Michigan Legislature Protects Healthcare in FY 2021 Budget

The Michigan Legislature approved the fiscal year (FY) 2021 state budget Sept. 23. Gov. Gretchen Whitmer has indicated support for the budget, which takes effect Oct. 1, protects vital funding sources for patient care in Michigan hospitals and expands access to healthcare services. In a time when other states have enacted Medicaid reductions, the MHA successfully advocated for a significant increase in outpatient Medicaid reimbursement rates. This is the first such statewide increase since 2002 and is vital as Michigan hospitals continue to respond to the COVID-19 pandemic. The association published a statement noting its appreciation for the budget’s protection of vital funding sources for patient care in Michigan hospitals.

The approved budget reflects the protection or enhancement of many MHA priorities:

  • Increases hospital Medicaid outpatient reimbursement rates by 21.4% over the rates in effect in FY 2020. When combined with other adjustments, this is projected to provide a net benefit of nearly $250 million for Michigan hospitals over the course of the fiscal year.
  • Maintains the significant increase to hospital Medicaid outpatient reimbursement rates for critical access hospitals that took effect Jan. 1, 2020.
  • Protects funding for the rural access pool and obstetrical stabilization fund.
  • Continues to maintain funding for disproportionate share hospitals and graduate medical education, pursuant to the multiyear budget agreement supported by the MHA board.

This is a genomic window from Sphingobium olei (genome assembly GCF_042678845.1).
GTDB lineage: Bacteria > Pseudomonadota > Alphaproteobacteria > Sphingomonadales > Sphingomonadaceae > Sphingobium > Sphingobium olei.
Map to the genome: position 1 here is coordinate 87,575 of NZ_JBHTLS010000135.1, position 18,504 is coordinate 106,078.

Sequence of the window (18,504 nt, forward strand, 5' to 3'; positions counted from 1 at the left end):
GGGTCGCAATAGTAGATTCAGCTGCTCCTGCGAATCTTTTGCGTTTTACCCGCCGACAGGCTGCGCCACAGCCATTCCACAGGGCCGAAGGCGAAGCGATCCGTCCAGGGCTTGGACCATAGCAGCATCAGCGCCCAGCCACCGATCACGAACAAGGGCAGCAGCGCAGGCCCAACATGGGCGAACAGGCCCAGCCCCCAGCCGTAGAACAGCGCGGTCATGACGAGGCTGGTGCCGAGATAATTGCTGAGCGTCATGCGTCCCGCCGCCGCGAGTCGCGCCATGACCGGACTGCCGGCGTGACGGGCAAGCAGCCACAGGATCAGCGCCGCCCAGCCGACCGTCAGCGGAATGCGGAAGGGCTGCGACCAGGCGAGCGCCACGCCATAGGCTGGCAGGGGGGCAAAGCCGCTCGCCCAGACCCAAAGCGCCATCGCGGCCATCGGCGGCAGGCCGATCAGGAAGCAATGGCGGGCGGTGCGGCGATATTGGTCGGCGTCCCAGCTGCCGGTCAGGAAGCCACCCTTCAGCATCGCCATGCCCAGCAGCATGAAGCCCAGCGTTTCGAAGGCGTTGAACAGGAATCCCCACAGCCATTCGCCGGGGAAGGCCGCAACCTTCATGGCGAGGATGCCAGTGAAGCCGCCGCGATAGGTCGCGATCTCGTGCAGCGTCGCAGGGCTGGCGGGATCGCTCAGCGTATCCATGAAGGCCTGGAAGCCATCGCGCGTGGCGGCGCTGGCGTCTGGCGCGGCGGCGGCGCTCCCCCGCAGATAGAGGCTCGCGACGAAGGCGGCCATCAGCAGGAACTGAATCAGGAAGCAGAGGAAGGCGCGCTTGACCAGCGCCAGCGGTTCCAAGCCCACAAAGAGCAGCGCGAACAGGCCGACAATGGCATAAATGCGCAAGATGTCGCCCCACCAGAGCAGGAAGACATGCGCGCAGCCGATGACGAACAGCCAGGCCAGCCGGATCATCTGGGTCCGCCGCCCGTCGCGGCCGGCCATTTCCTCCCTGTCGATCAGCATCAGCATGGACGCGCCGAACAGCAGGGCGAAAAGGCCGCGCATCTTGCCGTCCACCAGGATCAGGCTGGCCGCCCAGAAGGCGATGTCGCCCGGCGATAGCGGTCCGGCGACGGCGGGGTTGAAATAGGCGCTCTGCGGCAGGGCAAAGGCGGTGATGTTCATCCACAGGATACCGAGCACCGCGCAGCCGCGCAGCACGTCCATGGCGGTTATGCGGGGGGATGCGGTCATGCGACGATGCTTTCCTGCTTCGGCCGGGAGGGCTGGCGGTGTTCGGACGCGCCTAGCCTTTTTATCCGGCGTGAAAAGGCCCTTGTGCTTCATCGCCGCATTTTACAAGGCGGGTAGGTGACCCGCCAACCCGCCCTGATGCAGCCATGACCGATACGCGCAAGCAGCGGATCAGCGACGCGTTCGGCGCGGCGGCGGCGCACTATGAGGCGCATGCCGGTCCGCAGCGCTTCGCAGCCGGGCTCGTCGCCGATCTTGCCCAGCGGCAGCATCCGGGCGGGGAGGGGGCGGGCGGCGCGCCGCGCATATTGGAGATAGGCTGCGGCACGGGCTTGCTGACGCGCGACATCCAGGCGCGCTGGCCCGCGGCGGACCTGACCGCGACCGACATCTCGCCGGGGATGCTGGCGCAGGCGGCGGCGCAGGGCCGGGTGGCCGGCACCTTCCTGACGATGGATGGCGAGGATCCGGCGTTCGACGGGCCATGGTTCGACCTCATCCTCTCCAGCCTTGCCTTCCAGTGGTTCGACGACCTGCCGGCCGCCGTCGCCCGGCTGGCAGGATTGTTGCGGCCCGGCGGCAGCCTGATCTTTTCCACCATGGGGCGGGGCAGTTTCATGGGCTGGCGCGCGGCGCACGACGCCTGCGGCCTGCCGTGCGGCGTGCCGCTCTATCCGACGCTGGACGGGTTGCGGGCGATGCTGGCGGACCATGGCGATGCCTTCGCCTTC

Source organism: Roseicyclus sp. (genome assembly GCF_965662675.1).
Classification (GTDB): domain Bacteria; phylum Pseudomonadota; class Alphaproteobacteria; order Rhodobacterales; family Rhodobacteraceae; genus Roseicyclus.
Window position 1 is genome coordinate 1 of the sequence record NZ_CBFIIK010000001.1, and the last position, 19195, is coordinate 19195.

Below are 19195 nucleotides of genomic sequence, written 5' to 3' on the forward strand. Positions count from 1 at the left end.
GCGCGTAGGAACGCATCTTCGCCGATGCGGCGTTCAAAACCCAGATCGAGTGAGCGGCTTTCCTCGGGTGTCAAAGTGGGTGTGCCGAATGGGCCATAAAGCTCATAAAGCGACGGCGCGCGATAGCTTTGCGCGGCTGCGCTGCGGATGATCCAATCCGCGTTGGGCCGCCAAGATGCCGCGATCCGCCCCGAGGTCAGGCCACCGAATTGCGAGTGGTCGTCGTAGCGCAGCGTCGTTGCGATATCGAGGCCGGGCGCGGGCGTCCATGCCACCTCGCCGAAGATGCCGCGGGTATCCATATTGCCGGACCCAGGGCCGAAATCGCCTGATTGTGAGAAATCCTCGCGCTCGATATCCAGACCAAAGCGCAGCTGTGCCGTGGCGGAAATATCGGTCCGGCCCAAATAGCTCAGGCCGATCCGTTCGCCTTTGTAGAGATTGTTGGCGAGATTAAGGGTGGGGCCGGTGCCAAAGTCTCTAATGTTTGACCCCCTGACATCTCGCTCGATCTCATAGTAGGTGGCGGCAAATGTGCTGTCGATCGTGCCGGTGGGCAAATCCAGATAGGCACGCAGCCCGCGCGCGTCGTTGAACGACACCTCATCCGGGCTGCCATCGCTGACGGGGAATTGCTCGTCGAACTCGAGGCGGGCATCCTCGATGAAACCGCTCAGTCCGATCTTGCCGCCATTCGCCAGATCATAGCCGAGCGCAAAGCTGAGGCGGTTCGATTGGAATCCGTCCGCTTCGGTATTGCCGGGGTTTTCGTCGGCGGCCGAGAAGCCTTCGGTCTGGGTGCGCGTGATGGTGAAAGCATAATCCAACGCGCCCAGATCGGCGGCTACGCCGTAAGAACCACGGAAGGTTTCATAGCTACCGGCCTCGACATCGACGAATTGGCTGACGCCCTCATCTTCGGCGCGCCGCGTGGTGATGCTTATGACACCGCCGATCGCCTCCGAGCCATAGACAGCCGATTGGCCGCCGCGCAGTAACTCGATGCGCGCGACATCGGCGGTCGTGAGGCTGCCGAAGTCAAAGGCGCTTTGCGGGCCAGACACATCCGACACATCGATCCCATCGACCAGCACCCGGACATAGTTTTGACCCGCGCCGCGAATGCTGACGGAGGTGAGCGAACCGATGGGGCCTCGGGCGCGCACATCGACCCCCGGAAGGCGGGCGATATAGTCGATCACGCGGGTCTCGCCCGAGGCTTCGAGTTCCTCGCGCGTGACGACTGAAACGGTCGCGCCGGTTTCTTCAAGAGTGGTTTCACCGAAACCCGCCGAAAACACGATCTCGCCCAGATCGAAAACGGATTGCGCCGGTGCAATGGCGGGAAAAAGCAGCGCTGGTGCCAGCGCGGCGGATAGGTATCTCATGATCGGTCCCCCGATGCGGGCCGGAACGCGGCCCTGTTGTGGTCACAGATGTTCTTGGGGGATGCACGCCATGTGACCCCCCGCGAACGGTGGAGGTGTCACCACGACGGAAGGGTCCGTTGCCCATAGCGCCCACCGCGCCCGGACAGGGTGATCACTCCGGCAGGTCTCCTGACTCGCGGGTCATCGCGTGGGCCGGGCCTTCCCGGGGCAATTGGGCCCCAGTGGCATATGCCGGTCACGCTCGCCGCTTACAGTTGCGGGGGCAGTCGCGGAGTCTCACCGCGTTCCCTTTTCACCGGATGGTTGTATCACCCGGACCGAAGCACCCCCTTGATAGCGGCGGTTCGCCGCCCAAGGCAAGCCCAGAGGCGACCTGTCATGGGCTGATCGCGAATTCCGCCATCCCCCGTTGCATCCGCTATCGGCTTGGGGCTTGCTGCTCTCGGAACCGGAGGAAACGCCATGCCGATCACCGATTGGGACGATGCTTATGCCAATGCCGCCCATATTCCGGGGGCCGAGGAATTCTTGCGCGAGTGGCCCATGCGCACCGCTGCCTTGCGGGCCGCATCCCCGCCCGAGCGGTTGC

• Fully funds the Healthy Michigan Plan.
  • Directs the Michigan Department of Health and Human Services to account for acuity measures when establishing inpatient behavioral health reimbursement rates.

Members with questions on the state budget may contact Adam Carlson at the MHA.

CEO Report – Maternal Health Matters

MHA Rounds Report - Brian Peters, MHA CEO

“I realized when you look at your mother, you are looking at the purest love you will ever know.” ― Mitch Albom

MHA CEO Brian PetersLast week Gov. Gretchen Whitmer presented her State of the State address, establishing her priorities for the upcoming year. A considerable portion included a focus on healthcare, particularly maternal health. In Michigan, 52.5% of maternal deaths caused by cardiomyopathy, infection/sepsis and hemorrhage are determined to be preventable. Whenever we see statistics in healthcare, we can always have a discussion about methodology, but frankly, any preventable death is unacceptable and deserves our full attention. 

In pursuit of our association’s mission to advance the health of individuals and communities, we commend Gov. Whitmer for taking a leadership role on this issue and bringing needed attention to a topic that affects us all. Michigan’s birthing hospitals play a key role in welcoming new life to Michigan’s families and must do everything in their power to protect the health of a mother and baby during their most vulnerable time. It is our sincere belief that the governor’s plan will provide much needed support to the efforts that the MHA Keystone Center and our member hospitals have already undertaken to ensure health equity by addressing disparities and social determinants of health.

Specifically, the governor’s plan will extend postpartum Medicaid benefits for a full year for mothers, increase access to treatment for substance abuse and mental health services for mothers and expand access to home visiting programs. The full care continuum reaches outside the four walls of a hospital, and these initiatives can make a large impact in ensuring all mothers and babies remain healthy.